Why I Didn’t Want to Start a Blog

I have a way of talking myself out of things that I am willing to do but not good at. In other words, things that require a lot of effort. But when it came to starting this blog, I somehow managed to talk myself out of my insecurities instead.

In my previous post, I wrote that several months of overthinking went behind starting this blog. This post will be a more elaborate account of my takeaways from the self-talk sessions I had during that time.

When I decided to start a blog, I began doing some hardcore research about blogging. And I really did enjoy that phase. However, every now and then I would get stuck and feel that I shouldn’t complicate things, being the borderline-lazy person that I am. At some point, I thought “Okay, who am I kidding? Did I really think that I would put myself out there?”

On one such day, I was so close to quitting the mission that I impulsively almost deleted all the resources I had collected to start my blog. Luckily, the non-stupid side of my head didn’t allow that. It didn’t want me to miss another opportunity because of the stupid side.

So I sat down and started making a note of WHY. Why I didn’t want to start a blog. And how I can overcome those reasons. This could be an account of how I talked myself out of my insecurities. It could also be an article for me to go back to when my self-doubt gets the best of me. So, I would like to dedicate this post to all those people who want to try something new; big or small, but just won’t take that leap of faith.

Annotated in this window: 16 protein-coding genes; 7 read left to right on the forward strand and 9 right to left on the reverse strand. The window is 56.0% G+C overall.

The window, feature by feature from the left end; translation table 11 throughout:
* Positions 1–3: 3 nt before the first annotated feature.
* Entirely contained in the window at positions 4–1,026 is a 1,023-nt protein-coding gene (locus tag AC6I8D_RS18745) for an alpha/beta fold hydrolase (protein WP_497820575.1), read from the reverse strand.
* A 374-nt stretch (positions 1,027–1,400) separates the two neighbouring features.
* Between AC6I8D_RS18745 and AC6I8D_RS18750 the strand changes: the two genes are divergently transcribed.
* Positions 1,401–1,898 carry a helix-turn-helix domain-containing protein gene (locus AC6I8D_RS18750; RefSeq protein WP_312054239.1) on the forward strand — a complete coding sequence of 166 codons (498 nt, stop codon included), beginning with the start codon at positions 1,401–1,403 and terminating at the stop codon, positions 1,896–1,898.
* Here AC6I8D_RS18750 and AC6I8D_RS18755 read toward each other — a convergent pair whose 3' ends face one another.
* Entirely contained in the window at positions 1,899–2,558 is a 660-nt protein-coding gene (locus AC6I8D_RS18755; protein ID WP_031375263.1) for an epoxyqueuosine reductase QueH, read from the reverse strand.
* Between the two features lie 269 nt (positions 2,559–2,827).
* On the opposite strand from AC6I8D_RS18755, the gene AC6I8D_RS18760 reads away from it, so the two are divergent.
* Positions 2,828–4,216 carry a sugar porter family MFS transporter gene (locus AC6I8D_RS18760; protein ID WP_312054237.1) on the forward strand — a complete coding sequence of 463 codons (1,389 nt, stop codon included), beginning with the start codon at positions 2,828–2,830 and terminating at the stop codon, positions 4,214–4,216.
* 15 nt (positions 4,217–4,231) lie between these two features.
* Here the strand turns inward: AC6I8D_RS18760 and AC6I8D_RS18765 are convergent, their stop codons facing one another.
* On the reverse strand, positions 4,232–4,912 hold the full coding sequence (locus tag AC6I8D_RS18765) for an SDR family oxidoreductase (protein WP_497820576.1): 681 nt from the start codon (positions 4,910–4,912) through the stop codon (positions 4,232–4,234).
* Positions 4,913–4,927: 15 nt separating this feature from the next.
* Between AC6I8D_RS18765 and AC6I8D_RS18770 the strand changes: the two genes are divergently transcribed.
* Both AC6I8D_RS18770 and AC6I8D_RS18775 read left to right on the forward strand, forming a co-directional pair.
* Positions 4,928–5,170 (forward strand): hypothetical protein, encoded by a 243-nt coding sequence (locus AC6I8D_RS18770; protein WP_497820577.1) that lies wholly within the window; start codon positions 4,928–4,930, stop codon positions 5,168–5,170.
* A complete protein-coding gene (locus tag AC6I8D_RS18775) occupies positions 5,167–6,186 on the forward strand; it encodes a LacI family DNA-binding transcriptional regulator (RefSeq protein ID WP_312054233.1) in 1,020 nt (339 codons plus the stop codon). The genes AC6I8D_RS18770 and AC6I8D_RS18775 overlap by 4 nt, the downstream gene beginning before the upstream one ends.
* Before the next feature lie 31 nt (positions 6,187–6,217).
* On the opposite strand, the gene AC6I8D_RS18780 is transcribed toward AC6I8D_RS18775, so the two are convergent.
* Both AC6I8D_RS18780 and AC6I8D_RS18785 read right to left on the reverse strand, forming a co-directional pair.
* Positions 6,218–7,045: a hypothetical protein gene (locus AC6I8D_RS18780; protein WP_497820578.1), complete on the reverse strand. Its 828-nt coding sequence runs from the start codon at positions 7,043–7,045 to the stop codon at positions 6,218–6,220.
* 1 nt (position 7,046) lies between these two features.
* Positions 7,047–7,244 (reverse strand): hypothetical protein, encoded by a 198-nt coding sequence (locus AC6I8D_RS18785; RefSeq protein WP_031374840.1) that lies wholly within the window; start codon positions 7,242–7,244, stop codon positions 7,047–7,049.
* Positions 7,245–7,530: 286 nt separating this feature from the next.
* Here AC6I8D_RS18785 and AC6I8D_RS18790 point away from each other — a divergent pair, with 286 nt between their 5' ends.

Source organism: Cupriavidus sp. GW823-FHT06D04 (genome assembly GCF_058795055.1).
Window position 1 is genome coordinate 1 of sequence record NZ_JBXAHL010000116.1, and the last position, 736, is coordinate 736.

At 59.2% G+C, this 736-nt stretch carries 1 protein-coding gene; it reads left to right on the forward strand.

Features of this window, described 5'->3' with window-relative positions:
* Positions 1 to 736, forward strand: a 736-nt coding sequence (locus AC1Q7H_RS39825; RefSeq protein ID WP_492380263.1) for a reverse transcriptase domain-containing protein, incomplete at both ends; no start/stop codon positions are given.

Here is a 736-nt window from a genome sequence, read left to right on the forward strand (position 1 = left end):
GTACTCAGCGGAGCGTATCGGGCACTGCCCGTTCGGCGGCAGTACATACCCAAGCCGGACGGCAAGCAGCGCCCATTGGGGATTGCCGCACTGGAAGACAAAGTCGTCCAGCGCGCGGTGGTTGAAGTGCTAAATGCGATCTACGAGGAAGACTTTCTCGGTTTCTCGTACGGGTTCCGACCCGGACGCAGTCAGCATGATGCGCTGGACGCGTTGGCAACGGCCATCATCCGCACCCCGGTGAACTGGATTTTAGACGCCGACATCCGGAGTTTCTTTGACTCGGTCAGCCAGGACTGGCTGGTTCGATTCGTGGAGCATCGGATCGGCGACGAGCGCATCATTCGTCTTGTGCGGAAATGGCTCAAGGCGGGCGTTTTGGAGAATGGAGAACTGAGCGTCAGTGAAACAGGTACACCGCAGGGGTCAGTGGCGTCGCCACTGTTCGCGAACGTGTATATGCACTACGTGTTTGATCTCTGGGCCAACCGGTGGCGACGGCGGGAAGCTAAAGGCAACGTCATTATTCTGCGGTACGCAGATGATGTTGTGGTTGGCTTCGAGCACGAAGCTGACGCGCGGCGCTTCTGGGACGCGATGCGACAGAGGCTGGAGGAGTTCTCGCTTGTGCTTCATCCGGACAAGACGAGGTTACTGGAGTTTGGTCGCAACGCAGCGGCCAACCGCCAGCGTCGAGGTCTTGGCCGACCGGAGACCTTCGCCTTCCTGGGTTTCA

Fear of not being good enough

There are so many things I wish I had done earlier in life. Ninety percent of them were opportunities that I missed because of my fear of not being good enough. Looking back now at the reason why I missed those opportunities, it feels so small. I never felt like this was directly related to my confidence or self-esteem. I knew that I was good but I wasn’t a pro.

The same applies to writing- I personally feel that I’m not a pro at writing. There is a lot of scope for improvement. But I’ll never know those areas of improvement if I don’t put myself out there. The maximum exposure I would have gotten if I hadn’t started this blog is probably writing work emails, letters to close friends/family, and social media posts. To know my shortcomings, I will have to expose myself to a larger audience and be ready to face the criticism that comes along with it.

So, I wrote down three ground rules for myself under the category “fear of not being good enough”. One, do not compare yourself with people who started at a different time with a different background. Healthy competition and inspiration are allowed. Two, be open to all sorts of criticism. Be shameless. Make mistakes and never repeat them. Three, you don’t have to be great, but you need to make sure that you are on the path that leads to it. Don’t mind the philosophical tone here, this is how I end up writing in my journal!

Laziness and Creativity

I’d like to define my laziness as a mood swing. At least to me, it isn’t a personality trait but a mood that occurs periodically. Some days are just lazy days. Sometimes it works on an hourly basis too. Once I started perceiving it as a mood swing, I stopped blaming myself for it and it was easy to come out of the laziness cycle.

Blogging requires a lot of effort. It requires consistent creativity. Will saying “Some days are just lazy days” be an option?